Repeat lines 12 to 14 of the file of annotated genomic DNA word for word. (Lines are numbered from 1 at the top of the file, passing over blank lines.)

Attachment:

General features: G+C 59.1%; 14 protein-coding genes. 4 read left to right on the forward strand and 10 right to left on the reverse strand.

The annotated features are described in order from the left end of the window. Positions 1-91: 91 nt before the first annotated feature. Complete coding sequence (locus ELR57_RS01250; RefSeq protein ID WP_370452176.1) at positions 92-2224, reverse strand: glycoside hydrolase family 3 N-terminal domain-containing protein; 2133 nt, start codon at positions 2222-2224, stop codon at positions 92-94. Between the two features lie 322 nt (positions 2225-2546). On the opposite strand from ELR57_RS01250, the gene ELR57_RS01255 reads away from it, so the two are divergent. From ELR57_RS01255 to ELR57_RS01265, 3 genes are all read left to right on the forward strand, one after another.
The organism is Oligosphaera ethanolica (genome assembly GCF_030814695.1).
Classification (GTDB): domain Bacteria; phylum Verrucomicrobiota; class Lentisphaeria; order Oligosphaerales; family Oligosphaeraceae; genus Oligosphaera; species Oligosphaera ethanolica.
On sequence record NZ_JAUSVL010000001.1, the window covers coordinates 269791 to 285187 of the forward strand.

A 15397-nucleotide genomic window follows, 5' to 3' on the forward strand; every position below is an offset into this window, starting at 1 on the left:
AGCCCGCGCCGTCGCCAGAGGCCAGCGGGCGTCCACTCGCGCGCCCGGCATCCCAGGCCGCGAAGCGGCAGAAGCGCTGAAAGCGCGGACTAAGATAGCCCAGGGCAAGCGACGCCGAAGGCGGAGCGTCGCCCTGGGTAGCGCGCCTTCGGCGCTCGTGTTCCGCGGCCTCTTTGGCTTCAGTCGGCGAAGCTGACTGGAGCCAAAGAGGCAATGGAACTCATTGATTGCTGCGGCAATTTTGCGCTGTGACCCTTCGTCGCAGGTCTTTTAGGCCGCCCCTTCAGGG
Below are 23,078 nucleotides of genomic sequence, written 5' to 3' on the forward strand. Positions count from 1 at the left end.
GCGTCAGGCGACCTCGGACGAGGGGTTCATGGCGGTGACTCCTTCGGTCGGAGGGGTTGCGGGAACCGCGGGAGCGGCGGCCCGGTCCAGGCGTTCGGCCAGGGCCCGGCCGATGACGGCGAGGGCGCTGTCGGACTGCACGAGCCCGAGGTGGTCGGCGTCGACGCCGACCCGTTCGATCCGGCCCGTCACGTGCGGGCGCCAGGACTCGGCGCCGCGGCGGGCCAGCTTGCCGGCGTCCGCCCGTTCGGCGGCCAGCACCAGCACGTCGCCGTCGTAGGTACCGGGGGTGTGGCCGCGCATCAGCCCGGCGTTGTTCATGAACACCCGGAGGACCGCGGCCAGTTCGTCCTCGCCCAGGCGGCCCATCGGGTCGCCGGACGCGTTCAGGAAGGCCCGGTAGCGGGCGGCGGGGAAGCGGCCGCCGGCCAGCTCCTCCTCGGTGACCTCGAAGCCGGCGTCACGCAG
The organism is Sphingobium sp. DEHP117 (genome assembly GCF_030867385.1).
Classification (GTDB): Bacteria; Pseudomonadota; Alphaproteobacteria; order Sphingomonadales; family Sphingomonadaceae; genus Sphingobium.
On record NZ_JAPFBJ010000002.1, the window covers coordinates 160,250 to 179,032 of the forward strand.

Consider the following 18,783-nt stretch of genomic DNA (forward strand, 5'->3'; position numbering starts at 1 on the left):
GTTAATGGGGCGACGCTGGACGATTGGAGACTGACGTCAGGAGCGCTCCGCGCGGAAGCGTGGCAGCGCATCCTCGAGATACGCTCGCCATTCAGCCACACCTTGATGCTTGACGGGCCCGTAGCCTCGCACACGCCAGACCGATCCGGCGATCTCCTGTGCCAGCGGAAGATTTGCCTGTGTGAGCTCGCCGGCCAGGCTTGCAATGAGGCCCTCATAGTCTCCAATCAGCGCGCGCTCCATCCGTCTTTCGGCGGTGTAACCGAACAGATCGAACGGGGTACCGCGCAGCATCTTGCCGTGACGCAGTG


On record NZ_JAPFBJ010000002.1, the window covers coordinates 160,250 to 179,032 of the forward strand.

Consider the following 18,783-nt stretch of genomic DNA (forward strand, 5'->3'; position numbering starts at 1 on the left):
GTTAATGGGGCGACGCTGGACGATTGGAGACTGACGTCAGGAGCGCTCCGCGCGGAAGCGTGGCAGCGCATCCTCGAGATACGCTCGCCATTCAGCCACACCTTGATGCTTGACGGGCCCGTAGCCTCGCACACGCCAGACCGATCCGGCGATCTCCTGTGCCAGCGGAAGATTTGCCTGTGTGAGCTCGCCGGCCAGGCTTGCAATGAGGCCCTCATAGTCTCCAATCAGCGCGCGCTCCATCCGTCTTTCGGCGGTGTAACCGAACAGATCGAACGGGGTACCGCGCAGCATCTTGCCGTGACGCAGTG